Democracy Project logo

Why is New Zealand’s defence minister visiting South Korea?

New Zealand’s defence minister, Peeni Henare, has had a very busy first half of the year. In January, Henare was the face of New Zealand’s relief effort to Tonga, following the eruption of the Hunga Tonga–Hunga Ha’apai volcano. Then, from March onwards, Henare was often involved in Jacinda Ardern’s announcements of military support for Ukraine. The Government initially decided to supply only defensive (or ‘non-lethal’) equipment to Kyiv, which took the form of body armour, helmets and vests. Cabinet initially declined a request by Henare for New Zealand to also supply ‘lethal aid’ weaponry to Ukraine – but that decision...

Democracy Project logo

Nanaia Mahuta under pressure as Pacific’s geopolitical Great Game heats up

As a new ‘Great Game’ for control of the Pacific escalates, New Zealand’s foreign minister is coming under pressure from all sides. For those keeping score, China has now signed co-operation agreements with Samoa and Kiribati, while the US has convinced Fiji to join its new Indo-Pacific Economic Framework for Prosperity (IPEF). Most details of China’s new agreements have yet to be released, but they reportedly focus on economics and development – rather than hard security. But like the rather vague and weak IPEF on the Western side, the mere existence of the agreements is currently what counts. As geopolitical...

Al Jazeera Arabic studio in 2012

How I started doing yoga / كيف بدأت ممارسة اليوغا

في وقت فراغي انا أحب ممارسة اليوغا. انا بدأت قبل سنة ونصف وليس لدي أي ندم! اردت منذ وقت طويل تجربة شيء جديد للرياضة وفي رأيي، نوع الرياضة هذا ممتاز للكثير من الناس. وجدت استوديو اليوغا صغير في مدينتي وحتى الآن انا سعيد جدا مع اختياري: اصحاب الأستوديو هم زوج وزوجة وهما لطفاء جدا. في البداية كنت خائفا قليلا لان اليوغا كانت شيئا جديدا بالنسبة لي. ولكن معلمو اليوغا اظهروا كل وضعيات اليوغا المهمة في دورة المبتدئين وأكدوا دائما أن هم شيء هو أن تستمع الى جسمك. أعتقد أنه حتى الآن وضعيتي المفضلة هي وضعية مواجهة الكلب السفلي. بطبيعة الحال...

Democracy Project logo

Albanese’s Australian election victory and Biden’s trip to Asia set the scene for Ardern’s US trip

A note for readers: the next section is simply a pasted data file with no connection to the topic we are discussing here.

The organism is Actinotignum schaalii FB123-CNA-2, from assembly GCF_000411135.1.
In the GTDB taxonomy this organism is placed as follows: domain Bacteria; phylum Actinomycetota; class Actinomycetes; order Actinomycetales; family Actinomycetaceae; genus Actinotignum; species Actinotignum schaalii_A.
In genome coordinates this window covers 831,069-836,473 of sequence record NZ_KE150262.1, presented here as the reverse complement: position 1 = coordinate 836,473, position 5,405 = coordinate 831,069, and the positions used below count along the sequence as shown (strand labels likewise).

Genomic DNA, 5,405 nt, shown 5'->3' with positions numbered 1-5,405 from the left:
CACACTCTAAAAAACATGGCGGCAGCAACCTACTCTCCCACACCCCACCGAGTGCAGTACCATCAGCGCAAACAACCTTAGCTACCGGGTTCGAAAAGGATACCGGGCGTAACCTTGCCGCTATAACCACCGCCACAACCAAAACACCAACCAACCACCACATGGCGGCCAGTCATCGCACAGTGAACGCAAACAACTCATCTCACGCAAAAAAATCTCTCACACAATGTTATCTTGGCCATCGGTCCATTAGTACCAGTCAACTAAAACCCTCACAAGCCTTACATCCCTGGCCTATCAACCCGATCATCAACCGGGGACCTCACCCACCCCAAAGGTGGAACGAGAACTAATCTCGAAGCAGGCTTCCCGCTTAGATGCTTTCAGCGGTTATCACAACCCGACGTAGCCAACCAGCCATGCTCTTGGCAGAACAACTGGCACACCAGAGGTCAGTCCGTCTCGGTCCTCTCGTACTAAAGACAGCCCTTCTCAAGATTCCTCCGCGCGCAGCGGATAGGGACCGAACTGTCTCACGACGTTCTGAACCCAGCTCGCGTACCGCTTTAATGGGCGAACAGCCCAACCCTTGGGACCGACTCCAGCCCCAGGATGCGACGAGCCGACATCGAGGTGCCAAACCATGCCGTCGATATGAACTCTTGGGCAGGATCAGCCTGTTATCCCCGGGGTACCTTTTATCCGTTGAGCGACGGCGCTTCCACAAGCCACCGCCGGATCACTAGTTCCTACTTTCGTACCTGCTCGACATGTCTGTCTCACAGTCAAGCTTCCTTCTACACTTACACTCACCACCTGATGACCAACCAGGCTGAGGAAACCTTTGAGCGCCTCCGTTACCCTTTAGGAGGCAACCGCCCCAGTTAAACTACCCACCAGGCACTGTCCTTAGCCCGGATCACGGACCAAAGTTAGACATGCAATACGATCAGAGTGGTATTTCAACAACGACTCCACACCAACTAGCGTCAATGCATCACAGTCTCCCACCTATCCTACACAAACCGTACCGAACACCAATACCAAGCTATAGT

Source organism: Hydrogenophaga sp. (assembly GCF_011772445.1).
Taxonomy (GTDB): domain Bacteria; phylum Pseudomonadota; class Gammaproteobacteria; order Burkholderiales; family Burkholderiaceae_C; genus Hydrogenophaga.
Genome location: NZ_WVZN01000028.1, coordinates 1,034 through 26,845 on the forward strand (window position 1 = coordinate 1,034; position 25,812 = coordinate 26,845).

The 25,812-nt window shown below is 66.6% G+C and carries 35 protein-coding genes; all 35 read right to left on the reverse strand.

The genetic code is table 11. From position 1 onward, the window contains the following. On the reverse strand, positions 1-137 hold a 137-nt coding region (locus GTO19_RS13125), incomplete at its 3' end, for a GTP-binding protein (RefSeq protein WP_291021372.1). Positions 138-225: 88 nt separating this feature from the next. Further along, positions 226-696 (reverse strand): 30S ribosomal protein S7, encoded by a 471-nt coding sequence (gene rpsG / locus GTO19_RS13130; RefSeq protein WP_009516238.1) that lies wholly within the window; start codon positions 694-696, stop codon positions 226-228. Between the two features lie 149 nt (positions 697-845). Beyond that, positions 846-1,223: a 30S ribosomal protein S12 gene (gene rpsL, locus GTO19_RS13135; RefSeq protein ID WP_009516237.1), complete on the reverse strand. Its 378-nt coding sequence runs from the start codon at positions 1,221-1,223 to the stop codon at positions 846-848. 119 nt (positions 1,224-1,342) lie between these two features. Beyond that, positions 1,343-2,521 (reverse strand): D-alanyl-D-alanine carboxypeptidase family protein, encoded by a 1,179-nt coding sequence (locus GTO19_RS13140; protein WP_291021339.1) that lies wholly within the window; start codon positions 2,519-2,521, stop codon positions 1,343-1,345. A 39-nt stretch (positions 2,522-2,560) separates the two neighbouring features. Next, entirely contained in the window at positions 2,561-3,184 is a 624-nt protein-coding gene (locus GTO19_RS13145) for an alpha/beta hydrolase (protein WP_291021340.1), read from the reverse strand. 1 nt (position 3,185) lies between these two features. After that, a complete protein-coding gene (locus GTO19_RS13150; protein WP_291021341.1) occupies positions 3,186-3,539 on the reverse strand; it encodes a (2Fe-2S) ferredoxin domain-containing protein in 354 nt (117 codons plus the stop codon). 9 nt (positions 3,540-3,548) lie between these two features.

Jacinda Ardern’s trip to the United States this week has been months in the making. A stop in Washington DC is already locked in, but the Prime Minister’s recent positive test for Covid-19 has delayed the official announcement of a meeting with President Joe Biden. Reports now suggest Ardern is likely to call at the White House next week. New Zealand’s breakdown in relations with the US in the 1980s over Labour’s nuclear-free policy – which led to Washington suspending its obligations to Wellington under the ANZUS defence alliance in 1986 – means that any top-level engagement carries particular significance....

Democracy Project logo

Jacinda Ardern continues to forge a more US-friendly foreign policy

International analyst Geoffrey Miller reads between the lines of Jacinda Ardern’s speech to this week’s US business summit in Auckland Jacinda Ardern is slowly but surely shifting New Zealand’s foreign policy towards the West. That was the underlying theme of a keynote address by New Zealand’s Prime Minister this week. Ardern mentioned China only once by name when she spoke to the US business summit in Auckland on Monday, but Beijing was clearly on her mind throughout the 3000-word address. Some of the hardest-hitting passages came early in the speech and appeared deliberately indirect and oblique, leaving it up to... - Understand the world through New Zealand